[Show abstract] [Hide abstract]
    ABSTRACT: The complex network of neuronal cells in the retina makes it a potential target of neuronal toxicity - a risk factor for visual loss. With growing use of nanoparticles (NPs) in commercial and medical applications, including ophthalmology, there is a need for reliable models for early prediction of NP toxicity in the eye and retina. Metal NPs, such as gold and silver, gain much of attention in the ophthalmology community due to their potential to cross the barriers of the eye. Here, NP uptake and signs of toxicity were investigated after exposure to 20 and 80 nm Ag- and AuNPs, using an in vitro tissue culture model of the mouse retina. The model offers long-term preservation of retinal cell types, numbers and morphology and is a controlled system for delivery of NPs, using serum-free defined culture medium. AgNO3-treatment was used as control for toxicity caused by silver ions. These end-points were studied; gross morphological organization, glial activity, microglial activity, level of apoptosis and oxidative stress, which are all well described as signs of insult to neural tissue. TEM analysis demonstrated cellular- and nuclear uptake of all NP types in all neuronal layers of the retina. Htx-eosin staining showed morphological disruption of the normal complex layered retinal structure, vacuole formation and pyknotic cells after exposure to all Ag- and AuNPs. Significantly higher numbers of apoptotic cells as well as an increased number of oxidative stressed cells demonstrated NP-related neuronal toxicity. NPs also caused increased glial staining and microglial cell activation, typical hallmarks of neural tissue insult. This study demonstrates that low concentrations of 20 and 80 nm sized Ag- and AuNPs have adverse effects on the retina, using an organotypic retina culture model. Our results motivate careful assessment of candidate NP, metallic or-non-metallic, to be used in neural systems for therapeutic approaches.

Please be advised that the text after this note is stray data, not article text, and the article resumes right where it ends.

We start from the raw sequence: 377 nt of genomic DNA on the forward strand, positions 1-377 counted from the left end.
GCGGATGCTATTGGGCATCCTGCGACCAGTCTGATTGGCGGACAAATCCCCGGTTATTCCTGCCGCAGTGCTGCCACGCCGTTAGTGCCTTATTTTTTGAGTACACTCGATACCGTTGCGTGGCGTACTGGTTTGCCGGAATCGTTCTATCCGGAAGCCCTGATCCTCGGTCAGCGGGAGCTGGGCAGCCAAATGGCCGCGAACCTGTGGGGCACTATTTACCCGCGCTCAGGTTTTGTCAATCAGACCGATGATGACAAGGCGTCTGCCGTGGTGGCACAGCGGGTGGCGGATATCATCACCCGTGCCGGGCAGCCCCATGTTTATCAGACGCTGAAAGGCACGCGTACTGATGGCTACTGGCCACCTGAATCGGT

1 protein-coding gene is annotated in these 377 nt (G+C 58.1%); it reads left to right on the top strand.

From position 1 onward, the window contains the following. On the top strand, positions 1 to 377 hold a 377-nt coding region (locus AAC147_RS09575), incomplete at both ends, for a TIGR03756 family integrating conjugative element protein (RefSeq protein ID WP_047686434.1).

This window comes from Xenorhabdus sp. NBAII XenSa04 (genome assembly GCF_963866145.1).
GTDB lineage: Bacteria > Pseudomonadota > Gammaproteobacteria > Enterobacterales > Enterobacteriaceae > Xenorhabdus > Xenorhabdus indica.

Full-text · Article · Aug 2014 · PLoS ONE
  • Source
    • "Reduction of IOP has long been the standard treatment for glaucoma [59]. Thereby, the effectiveness of the inserts was first evaluated by measuring the changes in IOP of glaucomatous rats caused by the inserts application. "
    [Show abstract] [Hide abstract]
    ABSTRACT: The purpose of the present study was to develop and assess a novel sustained-release drug delivery system of Bimatoprost (BIM). Chitosan polymeric inserts were prepared using the solvent casting method and characterized by swelling studies, infrared spectroscopy, differential scanning calorimetry, drug content, scanning electron microscopy and in vitro drug release. Biodistribution of 99mTc-BIM eye drops and 99mTc-BIM-loaded inserts, after ocular administration in Wistar rats, was accessed by ex vivo radiation counting. The inserts were evaluated for their therapeutic efficacy in glaucomatous Wistar rats. Glaucoma was induced by weekly intracameral injection of hyaluronic acid. BIM-loaded inserts (equivalent to 9.0 µg BIM) were administered once into conjunctival sac, after ocular hypertension confirmation. BIM eye drop was topically instilled in a second group of glaucomatous rats for 15 days days, while placebo inserts were administered once in a third group. An untreated glaucomatous group was used as control. Intraocular pressure (IOP) was monitored for four consecutive weeks after treatment began. At the end of the experiment, retinal ganglion cells and optic nerve head cupping were evaluated in the histological eye sections. Characterization results revealed that the drug physically interacted, but did not chemically react with the polymeric matrix. Inserts sustainedly released BIM in vitro during 8 hours. Biodistribution studies showed that the amount of 99mTc-BIM that remained in the eye was significantly lower after eye drop instillation than after chitosan insert implantation. BIM-loaded inserts lowered IOP for 4 weeks, after one application, while IOP values remained significantly high for the placebo and untreated groups. Eye drops were only effective during the daily treatment period. IOP results were reflected in RGC counting and optic nerve head cupping damage. BIM-loaded inserts provided sustained release of BIM and seem to be a promising system for glaucoma management.
    Full-text · Article · Apr 2014 · PLoS ONE
Show more